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Feb 7, 2020 12:30AM
It's called female pattern baldness when women’s hair thins as the hair falling out is a result of lowered estrogen (testosterone causes this in men). I was really worried at the start when mine started falling out and then, when I read up about it I chilled a bit as the hair loss would have been on the cards with or without BC and tamoxifen. My mum's hair when she went through menopause thinned a lot. And a number of ladies at work younger than me complain about thinning hair and they are not on any treatment. It gives me a bit of relief as I then, feel like I'm experiencing something to be expected.
I have been using an infrared lamp and massager on the intense leg cramping (the smallest movement can set it off like one of the ladies in this thread). It helps a bit especially if I'm struggling to fall asleep. The twitching is still there but it does ease it. A standing desk at work has also helped. Getting out of bed is slow but you know it's good to be able to get out of bed even if it's slow. And the truth is that most middle aged people, and older, are mostly all in pain. Our bones age like most things. Muscles don't age so, maintaining those can be a big motivator. And it does help with pain management as it can reduce inflammation. But I get it that some days it just builds up on us and we have a rough time psycho-emotionally. I had one of those episodes just recently. I went easy on myself and had to say "no" to a few request for things that I knew would overwhelm me. And I had to ride out the low feelings ... I hope all of us find effective pain management strategies to give us some relief.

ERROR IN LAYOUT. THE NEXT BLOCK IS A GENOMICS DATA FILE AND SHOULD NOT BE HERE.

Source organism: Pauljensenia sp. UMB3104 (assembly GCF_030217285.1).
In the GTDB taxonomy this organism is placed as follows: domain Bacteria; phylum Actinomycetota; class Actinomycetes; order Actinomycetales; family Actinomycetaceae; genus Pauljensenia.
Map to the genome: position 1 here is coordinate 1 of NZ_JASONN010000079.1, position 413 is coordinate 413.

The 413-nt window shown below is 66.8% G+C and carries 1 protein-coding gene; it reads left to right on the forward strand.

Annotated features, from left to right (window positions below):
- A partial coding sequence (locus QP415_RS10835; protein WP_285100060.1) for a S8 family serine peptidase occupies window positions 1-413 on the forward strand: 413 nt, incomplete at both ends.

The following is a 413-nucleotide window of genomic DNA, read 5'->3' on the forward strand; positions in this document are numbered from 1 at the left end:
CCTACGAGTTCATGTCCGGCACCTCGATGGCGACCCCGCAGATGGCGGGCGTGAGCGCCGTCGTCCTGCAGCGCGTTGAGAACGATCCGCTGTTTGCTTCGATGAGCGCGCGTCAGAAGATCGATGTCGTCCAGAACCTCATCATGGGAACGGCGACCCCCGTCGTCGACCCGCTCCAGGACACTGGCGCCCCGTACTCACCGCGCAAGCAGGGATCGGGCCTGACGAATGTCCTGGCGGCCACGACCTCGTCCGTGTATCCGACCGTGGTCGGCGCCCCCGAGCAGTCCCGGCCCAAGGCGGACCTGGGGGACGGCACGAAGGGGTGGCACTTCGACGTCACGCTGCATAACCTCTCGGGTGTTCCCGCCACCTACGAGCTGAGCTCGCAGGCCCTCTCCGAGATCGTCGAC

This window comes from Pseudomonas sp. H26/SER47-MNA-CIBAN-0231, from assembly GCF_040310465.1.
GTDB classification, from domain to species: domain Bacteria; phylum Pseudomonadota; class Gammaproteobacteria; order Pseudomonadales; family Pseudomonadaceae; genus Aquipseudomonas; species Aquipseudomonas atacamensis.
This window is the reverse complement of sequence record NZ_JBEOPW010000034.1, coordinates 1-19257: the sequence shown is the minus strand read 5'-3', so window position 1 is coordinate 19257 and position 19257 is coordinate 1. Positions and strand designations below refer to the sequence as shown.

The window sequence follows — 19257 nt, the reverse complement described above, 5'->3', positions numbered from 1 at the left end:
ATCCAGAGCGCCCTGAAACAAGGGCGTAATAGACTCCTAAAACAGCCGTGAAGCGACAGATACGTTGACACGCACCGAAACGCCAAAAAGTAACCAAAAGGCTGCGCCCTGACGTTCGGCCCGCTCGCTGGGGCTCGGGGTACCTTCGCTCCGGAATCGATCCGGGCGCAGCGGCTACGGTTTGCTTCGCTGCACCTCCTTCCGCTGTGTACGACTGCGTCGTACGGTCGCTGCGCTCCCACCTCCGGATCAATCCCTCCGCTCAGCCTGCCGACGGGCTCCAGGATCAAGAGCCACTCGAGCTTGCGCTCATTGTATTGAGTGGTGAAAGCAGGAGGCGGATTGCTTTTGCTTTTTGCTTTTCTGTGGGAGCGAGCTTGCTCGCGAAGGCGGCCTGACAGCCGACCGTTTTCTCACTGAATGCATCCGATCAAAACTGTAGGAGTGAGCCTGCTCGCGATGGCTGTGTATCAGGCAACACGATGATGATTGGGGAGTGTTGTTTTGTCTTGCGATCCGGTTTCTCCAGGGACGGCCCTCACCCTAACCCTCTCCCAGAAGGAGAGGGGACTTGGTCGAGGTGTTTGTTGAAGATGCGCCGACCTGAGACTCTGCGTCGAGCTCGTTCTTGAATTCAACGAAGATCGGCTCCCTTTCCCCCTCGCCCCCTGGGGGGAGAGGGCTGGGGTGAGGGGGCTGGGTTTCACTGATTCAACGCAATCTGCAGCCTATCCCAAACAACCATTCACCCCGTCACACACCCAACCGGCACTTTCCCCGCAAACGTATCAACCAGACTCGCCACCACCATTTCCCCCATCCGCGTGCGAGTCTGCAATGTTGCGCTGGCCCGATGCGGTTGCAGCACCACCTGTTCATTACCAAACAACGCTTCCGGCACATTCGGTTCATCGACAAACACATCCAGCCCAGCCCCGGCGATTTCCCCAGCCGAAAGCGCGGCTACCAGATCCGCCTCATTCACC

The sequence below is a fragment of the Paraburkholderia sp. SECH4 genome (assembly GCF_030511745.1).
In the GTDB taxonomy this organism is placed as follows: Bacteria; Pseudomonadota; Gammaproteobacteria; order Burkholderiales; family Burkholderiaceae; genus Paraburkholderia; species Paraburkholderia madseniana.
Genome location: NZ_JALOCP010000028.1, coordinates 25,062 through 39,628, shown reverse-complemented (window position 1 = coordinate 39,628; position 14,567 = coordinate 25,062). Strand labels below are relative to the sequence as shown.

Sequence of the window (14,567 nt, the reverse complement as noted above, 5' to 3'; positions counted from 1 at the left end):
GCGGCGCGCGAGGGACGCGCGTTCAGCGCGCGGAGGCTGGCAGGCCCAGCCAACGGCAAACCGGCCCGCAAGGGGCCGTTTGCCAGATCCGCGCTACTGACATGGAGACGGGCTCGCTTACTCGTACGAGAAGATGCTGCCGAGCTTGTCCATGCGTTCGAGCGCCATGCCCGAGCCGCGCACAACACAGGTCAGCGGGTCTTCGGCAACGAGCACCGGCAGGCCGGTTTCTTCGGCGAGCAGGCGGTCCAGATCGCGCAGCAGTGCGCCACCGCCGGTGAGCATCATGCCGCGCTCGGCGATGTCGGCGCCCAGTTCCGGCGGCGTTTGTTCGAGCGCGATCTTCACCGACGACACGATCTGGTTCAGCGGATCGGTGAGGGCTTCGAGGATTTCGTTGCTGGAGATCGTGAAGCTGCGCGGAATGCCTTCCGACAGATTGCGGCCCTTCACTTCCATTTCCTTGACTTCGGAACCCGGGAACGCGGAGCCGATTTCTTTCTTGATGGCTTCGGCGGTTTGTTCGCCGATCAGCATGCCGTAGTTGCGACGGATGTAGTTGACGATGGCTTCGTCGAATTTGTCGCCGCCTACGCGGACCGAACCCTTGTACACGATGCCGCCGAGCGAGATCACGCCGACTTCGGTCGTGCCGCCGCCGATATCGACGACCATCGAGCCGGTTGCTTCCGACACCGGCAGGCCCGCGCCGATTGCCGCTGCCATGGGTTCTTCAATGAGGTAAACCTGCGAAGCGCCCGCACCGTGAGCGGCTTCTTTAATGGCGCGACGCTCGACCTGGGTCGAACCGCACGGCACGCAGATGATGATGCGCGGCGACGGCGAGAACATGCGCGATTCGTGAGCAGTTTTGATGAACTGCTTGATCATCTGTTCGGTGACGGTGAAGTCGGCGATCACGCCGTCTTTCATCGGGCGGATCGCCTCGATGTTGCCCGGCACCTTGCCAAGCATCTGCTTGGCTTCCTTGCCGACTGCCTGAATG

I know it's unorthodox but I quite like the hot flashes ... but at the same time mine are mild and at 52 I was due them anyhow. I was quite relieved to get them as I had a sign my estrogen was decreasing and that's what I want in my circumstance. My mum and sister both had a terrible time with hot flashes (my sister used to have up to 50 a day) and they both had intense sweats. Neither of them have had breast cancer. So, again with or without tamoxifen women can have a terrible time with hot flashes and myriad other menopausal symptoms.
With or without tamoxifen treatment we are experiencing a uniquely female phenomenon. I do feel for the chaps with breast cancer getting hot flashes on tamoxifen that must be quite confronting for them. And yet in the same vein my dad used to get hot flashes after his prostate was removed from prostate cancer ... the body ... such a wonderful, curious, complex set of systems ...
And of course young women ... it’s really unfair on them getting menopausal symptoms and I know of ladies who get two menopause(s) once during BC treatment, when they are young and then, again when it’s time for menopause.
Good luck everyone and I hope your choices bring you peace of mind.
6/12/2018, DCIS/IDC, Left, 1cm, Stage IB, Grade 2, 2/2 nodes, ER+/PR+, HER2-
7/1/2018 Lumpectomy: Left
8/13/2018 Whole-breast: Breast, Lymph nodes
9/25/2018 Tamoxifen pills (Nolvadex, Apo-Tamox, Tamofen, Tamone)